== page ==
After using his considerable political clout on behalf of 9/11 first responders and victims to earn them lifetime benefits, comedian Jon Stewart has turned to advocating for veterans sickened by the burn pits used to destroy waste at overseas military installations.
Stewart released a public service announcement Wednesday to raise awareness about the respiratory and pulmonary diseases, cancers and skin conditions that affect thousands of veterans who lived and worked near the burn pits.
Many of the diseases seen in these personnel are the same as those found in 9/11 responders.
"Now, more than ever, we need to focus on the post-9/11 war veterans who have been suffering from the devastating effects of the massive toxic burn pits they were exposed to overseas," Stewart says in the PSA. "We're long overdue in getting the medical and financial assistance they gravely need."
Stewart's advertisement is part of a massive push this year by veterans organizations to draw attention to the plight of troops sickened by environmental exposures.
In June, a dozen groups teamed up to represent the more than 175,000 veterans who have registered with the Department of Veterans Affairs Airborne Hazards and Open Burn Pit Registry.
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A member of the Toxic Exposures in the American Military Coalition, Burn Pits 360, has been advocating for veterans since 2010, shortly after news stories emerged about the hazards posed by the pits, which were used to burn garbage, hospital waste, plastics, batteries, tires and more, in close proximity to bases housing thousands of military personnel.
"We are so grateful and honored to have such a powerful and influential voice to advocate on behalf of the millions of U.S. veterans who are suffering from this silent and debilitating illness," said Rosie Torres, who founded Burn Pits 360 with her husband Le Roy, a retired Army captain who suffers from pulmonary disease related to burn pit exposure.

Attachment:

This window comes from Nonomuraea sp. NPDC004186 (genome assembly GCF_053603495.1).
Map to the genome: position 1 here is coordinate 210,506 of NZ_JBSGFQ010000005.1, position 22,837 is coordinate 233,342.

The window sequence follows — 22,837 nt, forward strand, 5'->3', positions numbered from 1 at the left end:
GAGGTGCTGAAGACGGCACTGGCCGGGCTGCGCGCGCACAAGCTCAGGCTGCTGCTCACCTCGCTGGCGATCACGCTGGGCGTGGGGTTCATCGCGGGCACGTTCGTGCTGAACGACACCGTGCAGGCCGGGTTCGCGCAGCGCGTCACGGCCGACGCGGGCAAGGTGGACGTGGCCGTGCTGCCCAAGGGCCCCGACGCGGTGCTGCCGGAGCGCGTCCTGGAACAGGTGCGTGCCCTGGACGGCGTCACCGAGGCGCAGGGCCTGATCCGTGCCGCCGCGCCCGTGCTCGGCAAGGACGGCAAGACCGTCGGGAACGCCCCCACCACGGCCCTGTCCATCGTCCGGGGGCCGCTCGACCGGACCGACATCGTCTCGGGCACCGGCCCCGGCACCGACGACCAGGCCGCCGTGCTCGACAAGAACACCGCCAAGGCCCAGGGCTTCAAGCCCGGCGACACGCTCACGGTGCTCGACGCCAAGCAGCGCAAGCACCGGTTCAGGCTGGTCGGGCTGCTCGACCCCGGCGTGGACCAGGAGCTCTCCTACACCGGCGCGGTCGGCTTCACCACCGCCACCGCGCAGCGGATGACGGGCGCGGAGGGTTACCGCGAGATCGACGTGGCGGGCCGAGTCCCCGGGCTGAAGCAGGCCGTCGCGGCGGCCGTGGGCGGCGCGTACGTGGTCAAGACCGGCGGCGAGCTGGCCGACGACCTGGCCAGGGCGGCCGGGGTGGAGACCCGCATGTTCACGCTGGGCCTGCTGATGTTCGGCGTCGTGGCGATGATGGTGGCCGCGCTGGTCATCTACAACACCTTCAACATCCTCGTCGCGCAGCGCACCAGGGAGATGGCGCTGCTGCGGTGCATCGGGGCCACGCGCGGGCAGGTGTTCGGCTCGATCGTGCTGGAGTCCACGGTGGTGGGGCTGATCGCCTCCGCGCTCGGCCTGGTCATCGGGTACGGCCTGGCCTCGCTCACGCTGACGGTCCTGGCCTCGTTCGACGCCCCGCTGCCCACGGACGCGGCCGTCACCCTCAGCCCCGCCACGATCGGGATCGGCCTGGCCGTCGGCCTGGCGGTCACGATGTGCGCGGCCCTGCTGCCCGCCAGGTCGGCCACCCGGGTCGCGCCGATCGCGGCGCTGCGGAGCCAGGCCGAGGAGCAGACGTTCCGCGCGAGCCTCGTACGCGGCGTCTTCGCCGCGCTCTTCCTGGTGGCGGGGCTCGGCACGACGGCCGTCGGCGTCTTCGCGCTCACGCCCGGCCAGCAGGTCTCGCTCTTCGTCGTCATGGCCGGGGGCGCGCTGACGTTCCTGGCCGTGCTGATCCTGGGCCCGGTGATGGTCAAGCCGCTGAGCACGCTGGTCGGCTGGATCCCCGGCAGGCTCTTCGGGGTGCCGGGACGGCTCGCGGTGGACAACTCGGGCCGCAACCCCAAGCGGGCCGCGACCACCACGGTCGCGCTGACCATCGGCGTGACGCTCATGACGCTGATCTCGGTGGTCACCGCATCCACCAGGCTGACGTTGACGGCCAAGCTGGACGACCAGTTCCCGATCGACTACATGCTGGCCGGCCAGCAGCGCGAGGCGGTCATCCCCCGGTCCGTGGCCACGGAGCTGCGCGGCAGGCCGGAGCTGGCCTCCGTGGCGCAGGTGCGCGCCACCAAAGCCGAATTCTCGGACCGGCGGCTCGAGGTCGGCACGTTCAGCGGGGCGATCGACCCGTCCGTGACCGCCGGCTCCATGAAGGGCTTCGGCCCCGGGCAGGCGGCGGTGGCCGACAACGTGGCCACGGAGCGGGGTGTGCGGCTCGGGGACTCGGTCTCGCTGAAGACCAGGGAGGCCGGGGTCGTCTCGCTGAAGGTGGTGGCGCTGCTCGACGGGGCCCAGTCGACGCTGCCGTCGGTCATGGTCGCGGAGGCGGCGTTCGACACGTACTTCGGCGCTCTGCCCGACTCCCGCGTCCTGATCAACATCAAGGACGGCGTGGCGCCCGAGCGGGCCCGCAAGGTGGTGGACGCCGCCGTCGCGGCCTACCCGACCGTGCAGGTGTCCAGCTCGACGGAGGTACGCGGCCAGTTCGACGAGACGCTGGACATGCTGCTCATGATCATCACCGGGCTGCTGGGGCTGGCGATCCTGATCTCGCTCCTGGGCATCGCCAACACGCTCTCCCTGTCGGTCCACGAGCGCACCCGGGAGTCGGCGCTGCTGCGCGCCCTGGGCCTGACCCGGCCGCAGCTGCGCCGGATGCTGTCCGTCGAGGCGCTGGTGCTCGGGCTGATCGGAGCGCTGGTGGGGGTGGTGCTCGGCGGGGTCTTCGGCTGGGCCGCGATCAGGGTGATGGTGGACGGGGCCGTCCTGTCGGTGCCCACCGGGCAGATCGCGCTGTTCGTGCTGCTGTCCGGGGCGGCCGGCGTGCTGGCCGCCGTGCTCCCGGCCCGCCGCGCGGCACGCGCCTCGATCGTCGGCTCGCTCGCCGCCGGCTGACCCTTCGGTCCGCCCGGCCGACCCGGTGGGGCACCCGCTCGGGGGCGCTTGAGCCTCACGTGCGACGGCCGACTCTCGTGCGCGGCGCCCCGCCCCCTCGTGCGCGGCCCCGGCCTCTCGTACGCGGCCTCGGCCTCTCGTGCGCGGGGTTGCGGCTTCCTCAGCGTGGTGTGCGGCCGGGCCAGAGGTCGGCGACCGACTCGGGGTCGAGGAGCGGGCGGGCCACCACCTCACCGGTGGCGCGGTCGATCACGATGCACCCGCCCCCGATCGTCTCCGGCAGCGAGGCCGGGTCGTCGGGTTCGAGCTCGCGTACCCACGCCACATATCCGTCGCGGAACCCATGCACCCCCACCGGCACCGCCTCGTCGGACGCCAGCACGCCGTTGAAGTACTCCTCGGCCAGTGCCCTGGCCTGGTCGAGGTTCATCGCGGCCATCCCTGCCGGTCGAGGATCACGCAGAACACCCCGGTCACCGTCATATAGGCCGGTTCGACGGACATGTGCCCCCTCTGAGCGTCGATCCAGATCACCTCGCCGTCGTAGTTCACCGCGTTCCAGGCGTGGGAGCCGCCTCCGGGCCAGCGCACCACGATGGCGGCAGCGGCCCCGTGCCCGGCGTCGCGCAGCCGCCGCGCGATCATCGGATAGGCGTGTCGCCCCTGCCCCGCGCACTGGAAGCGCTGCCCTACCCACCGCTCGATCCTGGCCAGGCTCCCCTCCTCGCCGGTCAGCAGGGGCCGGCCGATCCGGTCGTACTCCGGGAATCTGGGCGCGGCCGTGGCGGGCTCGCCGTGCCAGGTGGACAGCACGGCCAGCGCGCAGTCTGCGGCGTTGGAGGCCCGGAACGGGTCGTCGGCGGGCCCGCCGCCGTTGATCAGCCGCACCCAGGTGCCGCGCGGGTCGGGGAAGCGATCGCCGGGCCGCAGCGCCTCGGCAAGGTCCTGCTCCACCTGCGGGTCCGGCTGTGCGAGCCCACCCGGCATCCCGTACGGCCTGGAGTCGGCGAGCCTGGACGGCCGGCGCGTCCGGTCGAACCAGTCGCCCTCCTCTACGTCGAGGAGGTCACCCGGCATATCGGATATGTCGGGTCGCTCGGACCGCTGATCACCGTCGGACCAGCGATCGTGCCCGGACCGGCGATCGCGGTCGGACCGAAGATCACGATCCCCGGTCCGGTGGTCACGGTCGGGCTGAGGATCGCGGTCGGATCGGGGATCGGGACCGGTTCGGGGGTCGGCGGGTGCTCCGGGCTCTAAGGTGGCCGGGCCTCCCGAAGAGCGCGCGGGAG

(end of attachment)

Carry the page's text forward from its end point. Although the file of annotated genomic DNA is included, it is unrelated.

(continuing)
"Jon's fight to get the 9/11 first responders the appropriate funding to cover their health-related issues was powerful, and we hope his voice will do the same for our post 9/11 war heroes," Rosie Torres said in a statement.
More than 250 burn pits were used in Iraq, Afghanistan, Djibouti and elsewhere, the largest being nearly 10 acres across at Joint Base Balad. Many burned 24 hours a day, and some are still in use.
The VA has established a registry for service members and veterans seeking information about burn pits and other environmental exposures. Burn Pits 360 maintains a database containing 6,000 names of veterans who have illnesses they believe are related to burn pit exposure.
The group has documented 130 deaths among its members and has recorded 100 cases of brain cancer, 139 with skin cancer and 116 with lymphoma.
This year, the VA launched its Airborne Hazards and Burn Pits Center of Excellence to promote research on diseases related to such environmental exposures.
But some members of Congress are pressing the VA to do more. They want the VA to classify some illnesses as presumed to be caused by burn pit exposure, thereby fast-tracking health care and benefits for affected veterans. The House also has passed legislation that would allow a family member to list their veteran in the VA registry if the veteran is incapacitated or deceased.
Torres hopes the Stewart PSA will help "drive a viral movement towards this issue."
"But more importantly, I hope millions of vets who are silently suffering will sign up for our national registry so that lawmakers and the VA finally hear our war heroes voices and recognize their illnesses," she said.
As host of Comedy Central's "The Daily Show" for 16 years, Stewart was popular for his political commentary and news satire. He made headlines earlier this year while testifying before Congress on the 9/11 Victims Compensation Fund, designed to provide medical care and benefits to first responders and survivors who inhaled toxic fumes, smoke and dust at the World Trade Center.
Stewart lambasted Congress for putting the funding at risk.
The victims and the families wanted to know "why is this is so damn hard and takes so damn long?" he told members of the House Judiciary Committee's subcommittee on the Constitution, civil rights and civil liberties.
The bill to extend the fund passed shortly after Stewart's trip to Capitol Hill.
Now, Stewart has turned his focus on those fighting similar diseases -- military personnel and veterans, also changed by 9/11.
"Together we are going to work to get justice, to get healed," Stewart said.